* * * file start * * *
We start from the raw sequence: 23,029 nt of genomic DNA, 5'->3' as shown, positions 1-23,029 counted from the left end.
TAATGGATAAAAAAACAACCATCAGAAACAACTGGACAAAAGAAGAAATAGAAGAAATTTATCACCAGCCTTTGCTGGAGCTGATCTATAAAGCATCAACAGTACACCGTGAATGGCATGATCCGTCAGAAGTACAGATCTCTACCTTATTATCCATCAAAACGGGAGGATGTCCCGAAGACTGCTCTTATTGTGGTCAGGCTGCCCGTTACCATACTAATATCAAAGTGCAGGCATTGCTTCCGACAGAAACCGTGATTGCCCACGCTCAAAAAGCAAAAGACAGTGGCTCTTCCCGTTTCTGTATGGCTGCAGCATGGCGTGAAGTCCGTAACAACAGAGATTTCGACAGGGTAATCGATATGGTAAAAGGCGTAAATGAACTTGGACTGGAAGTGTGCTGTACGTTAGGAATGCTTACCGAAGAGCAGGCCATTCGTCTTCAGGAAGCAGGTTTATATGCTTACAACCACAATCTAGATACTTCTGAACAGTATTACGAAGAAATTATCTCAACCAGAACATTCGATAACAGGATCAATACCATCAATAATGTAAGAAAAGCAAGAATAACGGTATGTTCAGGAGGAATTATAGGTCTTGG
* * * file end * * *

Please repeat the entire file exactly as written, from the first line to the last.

We start from the raw sequence: 23,029 nt of genomic DNA, 5'->3' as shown, positions 1-23,029 counted from the left end.
TAATGGATAAAAAAACAACCATCAGAAACAACTGGACAAAAGAAGAAATAGAAGAAATTTATCACCAGCCTTTGCTGGAGCTGATCTATAAAGCATCAACAGTACACCGTGAATGGCATGATCCGTCAGAAGTACAGATCTCTACCTTATTATCCATCAAAACGGGAGGATGTCCCGAAGACTGCTCTTATTGTGGTCAGGCTGCCCGTTACCATACTAATATCAAAGTGCAGGCATTGCTTCCGACAGAAACCGTGATTGCCCACGCTCAAAAAGCAAAAGACAGTGGCTCTTCCCGTTTCTGTATGGCTGCAGCATGGCGTGAAGTCCGTAACAACAGAGATTTCGACAGGGTAATCGATATGGTAAAAGGCGTAAATGAACTTGGACTGGAAGTGTGCTGTACGTTAGGAATGCTTACCGAAGAGCAGGCCATTCGTCTTCAGGAAGCAGGTTTATATGCTTACAACCACAATCTAGATACTTCTGAACAGTATTACGAAGAAATTATCTCAACCAGAACATTCGATAACAGGATCAATACCATCAATAATGTAAGAAAAGCAAGAATAACGGTATGTTCAGGAGGAATTATAGGTCTTGG